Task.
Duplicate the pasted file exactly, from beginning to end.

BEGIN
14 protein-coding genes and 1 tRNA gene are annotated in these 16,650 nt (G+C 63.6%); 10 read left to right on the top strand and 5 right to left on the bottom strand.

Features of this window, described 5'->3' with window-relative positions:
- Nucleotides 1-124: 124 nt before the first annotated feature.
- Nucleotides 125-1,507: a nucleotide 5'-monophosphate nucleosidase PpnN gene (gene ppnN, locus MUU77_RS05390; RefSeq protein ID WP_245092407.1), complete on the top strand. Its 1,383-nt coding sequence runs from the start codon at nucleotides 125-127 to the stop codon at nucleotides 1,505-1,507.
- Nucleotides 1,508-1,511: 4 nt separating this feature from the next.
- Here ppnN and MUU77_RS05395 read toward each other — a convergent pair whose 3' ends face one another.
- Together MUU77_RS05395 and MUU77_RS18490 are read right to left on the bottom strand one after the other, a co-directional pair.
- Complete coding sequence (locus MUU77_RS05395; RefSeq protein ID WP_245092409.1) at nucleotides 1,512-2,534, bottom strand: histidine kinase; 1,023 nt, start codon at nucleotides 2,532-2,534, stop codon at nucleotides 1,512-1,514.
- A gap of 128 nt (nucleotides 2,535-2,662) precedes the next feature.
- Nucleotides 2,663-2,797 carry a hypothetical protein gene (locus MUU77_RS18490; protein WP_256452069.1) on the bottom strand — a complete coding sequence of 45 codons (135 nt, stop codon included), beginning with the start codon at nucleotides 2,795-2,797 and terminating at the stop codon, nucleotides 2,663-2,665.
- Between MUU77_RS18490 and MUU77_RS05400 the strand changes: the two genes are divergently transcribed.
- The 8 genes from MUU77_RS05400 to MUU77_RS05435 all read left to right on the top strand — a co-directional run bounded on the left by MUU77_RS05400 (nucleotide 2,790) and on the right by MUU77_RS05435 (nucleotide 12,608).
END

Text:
14 protein-coding genes and 1 tRNA gene are annotated in these 16,650 nt (G+C 63.6%); 10 read left to right on the top strand and 5 right to left on the bottom strand.

Features of this window, described 5'->3' with window-relative positions:
- Nucleotides 1-124: 124 nt before the first annotated feature.
- Nucleotides 125-1,507: a nucleotide 5'-monophosphate nucleosidase PpnN gene (gene ppnN, locus MUU77_RS05390; RefSeq protein ID WP_245092407.1), complete on the top strand. Its 1,383-nt coding sequence runs from the start codon at nucleotides 125-127 to the stop codon at nucleotides 1,505-1,507.
- Nucleotides 1,508-1,511: 4 nt separating this feature from the next.
- Here ppnN and MUU77_RS05395 read toward each other — a convergent pair whose 3' ends face one another.
- Together MUU77_RS05395 and MUU77_RS18490 are read right to left on the bottom strand one after the other, a co-directional pair.
- Complete coding sequence (locus MUU77_RS05395; RefSeq protein ID WP_245092409.1) at nucleotides 1,512-2,534, bottom strand: histidine kinase; 1,023 nt, start codon at nucleotides 2,532-2,534, stop codon at nucleotides 1,512-1,514.
- A gap of 128 nt (nucleotides 2,535-2,662) precedes the next feature.
- Nucleotides 2,663-2,797 carry a hypothetical protein gene (locus MUU77_RS18490; protein WP_256452069.1) on the bottom strand — a complete coding sequence of 45 codons (135 nt, stop codon included), beginning with the start codon at nucleotides 2,795-2,797 and terminating at the stop codon, nucleotides 2,663-2,665.
- Between MUU77_RS18490 and MUU77_RS05400 the strand changes: the two genes are divergently transcribed.
- The 8 genes from MUU77_RS05400 to MUU77_RS05435 all read left to right on the top strand — a co-directional run bounded on the left by MUU77_RS05400 (nucleotide 2,790) and on the right by MUU77_RS05435 (nucleotide 12,608).